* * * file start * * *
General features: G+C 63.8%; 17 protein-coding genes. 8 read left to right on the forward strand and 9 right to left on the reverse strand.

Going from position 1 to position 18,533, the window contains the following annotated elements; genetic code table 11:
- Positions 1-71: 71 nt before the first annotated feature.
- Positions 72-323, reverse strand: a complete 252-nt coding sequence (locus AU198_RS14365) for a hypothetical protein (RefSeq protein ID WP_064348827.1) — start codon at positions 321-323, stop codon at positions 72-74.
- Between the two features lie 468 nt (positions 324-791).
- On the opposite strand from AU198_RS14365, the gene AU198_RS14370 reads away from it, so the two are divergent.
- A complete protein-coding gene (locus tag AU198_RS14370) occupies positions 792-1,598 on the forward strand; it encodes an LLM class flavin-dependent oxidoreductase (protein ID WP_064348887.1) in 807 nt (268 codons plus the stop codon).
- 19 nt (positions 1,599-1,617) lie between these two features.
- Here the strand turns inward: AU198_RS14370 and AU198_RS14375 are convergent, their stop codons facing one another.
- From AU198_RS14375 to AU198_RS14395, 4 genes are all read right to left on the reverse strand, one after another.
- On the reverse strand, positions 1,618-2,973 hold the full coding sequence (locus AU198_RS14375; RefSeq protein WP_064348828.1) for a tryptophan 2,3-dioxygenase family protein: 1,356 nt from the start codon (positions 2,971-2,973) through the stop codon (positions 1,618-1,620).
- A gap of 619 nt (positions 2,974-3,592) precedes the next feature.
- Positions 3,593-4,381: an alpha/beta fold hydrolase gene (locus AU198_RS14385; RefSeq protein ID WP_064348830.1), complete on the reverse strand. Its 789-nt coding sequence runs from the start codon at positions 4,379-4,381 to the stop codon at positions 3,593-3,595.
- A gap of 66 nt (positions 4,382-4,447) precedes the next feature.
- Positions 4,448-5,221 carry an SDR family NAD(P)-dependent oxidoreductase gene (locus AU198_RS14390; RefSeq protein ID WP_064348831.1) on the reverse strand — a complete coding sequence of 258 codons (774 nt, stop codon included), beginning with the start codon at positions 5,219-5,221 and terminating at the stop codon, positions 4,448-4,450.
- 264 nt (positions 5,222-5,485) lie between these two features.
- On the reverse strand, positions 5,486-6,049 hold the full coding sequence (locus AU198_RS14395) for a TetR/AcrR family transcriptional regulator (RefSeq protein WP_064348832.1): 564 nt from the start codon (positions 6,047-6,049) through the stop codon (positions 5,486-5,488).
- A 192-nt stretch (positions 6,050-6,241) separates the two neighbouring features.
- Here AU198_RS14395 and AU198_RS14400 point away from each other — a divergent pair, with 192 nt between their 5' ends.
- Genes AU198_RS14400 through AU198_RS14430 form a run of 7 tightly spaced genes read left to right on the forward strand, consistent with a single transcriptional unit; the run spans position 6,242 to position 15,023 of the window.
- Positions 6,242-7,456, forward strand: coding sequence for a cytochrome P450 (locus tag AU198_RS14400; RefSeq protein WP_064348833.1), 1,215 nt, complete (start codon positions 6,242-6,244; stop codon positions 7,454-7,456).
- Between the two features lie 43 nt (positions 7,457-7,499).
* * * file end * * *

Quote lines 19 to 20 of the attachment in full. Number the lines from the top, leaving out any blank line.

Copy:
- Here AU198_RS14395 and AU198_RS14400 point away from each other — a divergent pair, with 192 nt between their 5' ends.
- Genes AU198_RS14400 through AU198_RS14430 form a run of 7 tightly spaced genes read left to right on the forward strand, consistent with a single transcriptional unit; the run spans position 6,242 to position 15,023 of the window.